Research Seminars 2021/2022

José Fernando OLIVEIRA - University of Porto

April 28th, 12pm - 1.15pm / room F037 (Galion Building - Ground Floor) - Campus Cergy

Integrating pricing and capacity decisions in car rental: A matheuristic approach

Abstract: Pricing and capacity decisions in car rental companies are characterized by high flexibility and interdependence. When planning a selling season, tackling these two types of decisions in an integrated way has a significant impact. This talk discusses the integration of capacity and pricing problems for car rental companies. These problems include decisions on fleet size and mix, acquisitions and removals, fleet deployment and repositioning, as well as pricing strategies for the different rental requests. A mathematical model is presented, which considers the specific dynamics of rentals on the relationship between inventory and pricing as well as realistic requirements from the flexible car rental business, such as upgrades. Moreover, a solution procedure that is able to solve real-sized instances within a reasonable time frame is developed. The solution procedure is a matheuristic based on the decomposition of the model, guided by a biased random-key genetic algorithm (BRKGA) boosted by heuristically generated initial solutions. The positive impact on profit, of integrating capacity and pricing decisions versus a hierarchical/sequential approach, is validated.

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Fouad EL OUARDIGHI - ESSEC Business School

March 31st, 12pm - 1.15pm / C18 - Campus Cergy

Strategic Control of a Pandemic under International Mobility and R&D Competition with Spillovers

Abstract: In this paper, we develop a differential game of the current pandemic’s dynamics to determine how preventive and therapeutic measures curb its spreading in the context of two neighboring countries. Given the R&D competition among the countries to develop their treatment capability, the exogenous impact of boundaries' control is assessed along with those of preparedness and R&D spillovers. Using the cooperative solution as a benchmark, we investigate non-cooperative (i.e., closed-loop Nash equilibrium) strategies and show how they can be detrimental in various contexts both in terms of effectiveness and efficiency in preventing infections and saving lives. Joint work with B. Kim, C. Van Delft.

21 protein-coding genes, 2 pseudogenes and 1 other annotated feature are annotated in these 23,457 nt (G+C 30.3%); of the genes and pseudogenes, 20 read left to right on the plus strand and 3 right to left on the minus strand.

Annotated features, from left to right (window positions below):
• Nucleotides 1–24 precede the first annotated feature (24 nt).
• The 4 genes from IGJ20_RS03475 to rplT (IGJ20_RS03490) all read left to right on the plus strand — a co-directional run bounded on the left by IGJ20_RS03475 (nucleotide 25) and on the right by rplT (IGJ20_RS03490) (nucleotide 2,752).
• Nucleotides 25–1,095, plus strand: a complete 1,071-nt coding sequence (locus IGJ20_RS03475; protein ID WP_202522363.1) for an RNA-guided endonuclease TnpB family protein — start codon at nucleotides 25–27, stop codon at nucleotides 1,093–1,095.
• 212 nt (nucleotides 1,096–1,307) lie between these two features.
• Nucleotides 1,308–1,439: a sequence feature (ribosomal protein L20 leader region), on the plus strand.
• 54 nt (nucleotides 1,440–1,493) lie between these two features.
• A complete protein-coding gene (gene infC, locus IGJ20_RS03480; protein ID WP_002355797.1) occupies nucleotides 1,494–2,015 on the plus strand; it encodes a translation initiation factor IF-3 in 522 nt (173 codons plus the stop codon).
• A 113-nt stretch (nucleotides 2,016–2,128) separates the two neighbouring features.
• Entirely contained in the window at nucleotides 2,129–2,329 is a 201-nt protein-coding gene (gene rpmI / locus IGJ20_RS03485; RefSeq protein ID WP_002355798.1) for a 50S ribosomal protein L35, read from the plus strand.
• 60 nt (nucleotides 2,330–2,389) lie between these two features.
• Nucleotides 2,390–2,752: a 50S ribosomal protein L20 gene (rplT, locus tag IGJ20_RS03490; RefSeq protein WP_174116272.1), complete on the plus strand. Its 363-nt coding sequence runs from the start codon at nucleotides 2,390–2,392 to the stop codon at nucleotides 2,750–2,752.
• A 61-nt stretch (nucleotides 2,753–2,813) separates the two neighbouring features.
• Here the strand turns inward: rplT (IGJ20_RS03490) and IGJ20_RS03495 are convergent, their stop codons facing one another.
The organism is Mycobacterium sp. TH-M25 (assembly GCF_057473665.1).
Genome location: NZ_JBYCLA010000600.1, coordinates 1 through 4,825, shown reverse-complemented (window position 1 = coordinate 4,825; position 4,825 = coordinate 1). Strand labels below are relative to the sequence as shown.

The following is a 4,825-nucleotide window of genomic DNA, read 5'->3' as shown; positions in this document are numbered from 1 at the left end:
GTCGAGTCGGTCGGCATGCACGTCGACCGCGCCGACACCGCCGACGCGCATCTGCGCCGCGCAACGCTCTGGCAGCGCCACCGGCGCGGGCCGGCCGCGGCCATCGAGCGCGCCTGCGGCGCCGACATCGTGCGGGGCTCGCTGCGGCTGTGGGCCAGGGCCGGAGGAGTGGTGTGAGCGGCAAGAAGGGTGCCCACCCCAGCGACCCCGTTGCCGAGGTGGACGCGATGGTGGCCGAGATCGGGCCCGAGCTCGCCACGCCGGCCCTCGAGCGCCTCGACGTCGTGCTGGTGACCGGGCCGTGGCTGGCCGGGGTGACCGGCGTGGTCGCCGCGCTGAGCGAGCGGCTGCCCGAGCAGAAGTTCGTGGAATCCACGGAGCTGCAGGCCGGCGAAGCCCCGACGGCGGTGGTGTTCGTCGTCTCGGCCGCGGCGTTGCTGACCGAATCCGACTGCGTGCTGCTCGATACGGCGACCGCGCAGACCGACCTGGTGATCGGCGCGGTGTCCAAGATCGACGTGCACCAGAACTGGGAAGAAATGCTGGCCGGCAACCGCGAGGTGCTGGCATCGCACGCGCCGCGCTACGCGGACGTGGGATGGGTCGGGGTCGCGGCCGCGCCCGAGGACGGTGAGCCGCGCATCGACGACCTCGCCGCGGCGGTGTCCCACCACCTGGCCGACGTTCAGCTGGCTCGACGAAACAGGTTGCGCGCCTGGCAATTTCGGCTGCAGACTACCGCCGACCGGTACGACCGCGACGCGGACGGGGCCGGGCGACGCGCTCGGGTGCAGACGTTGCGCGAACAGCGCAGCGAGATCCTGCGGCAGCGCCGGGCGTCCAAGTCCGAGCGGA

Eugene KHMELNITSKY - Tel Aviv University

February 17th, 12.15pm - 1.30pm / LearningLab

Sharing Profit and Risk in a Partnership

Abstract: The setting up of a new partnership involves negotiation. Would-be partners must agree on a scheme for dividing uncertain future profits (or losses). We consider partnerships of two or more partners where the negotiated division depends on the partners’ attitudes toward risk, their beliefs concerning future profit, and their alternatives (i.e., the disagreement point). We propose several schemes. First, an asymmetric approach starts with one party making a decision that maximizes its expected utility that respects the other’s individual rationality. The second scheme is symmetric and based on Nash bargaining solution (NBS). The third scheme, motivated by the practice of revenue sharing between mobile app developers and distribution platforms, is two-step. The developer first decides about the quality of the product for any possible terms of revenue sharing. Then, the developer and the platform agree on the NBS. We use the optimal control theory and methods in order to formulate the problem and obtain the optimal contract terms. We show that, in general, the optimal shares can exhibit non-linear and even non-monotone-increasing behavior. We focus on particular cases where the optimal contract takes the form of a linear or piece-wise linear function of the future profit. Joint work with Y. Gerchak, T. Avinadav and T. Chernonog.

Sergei SAVIN - The Wharton School, University of Pennsylvania

January 20th, 4.30pm -5.45pm / Online via zoom

Off-Platform Threats in On-Demand Services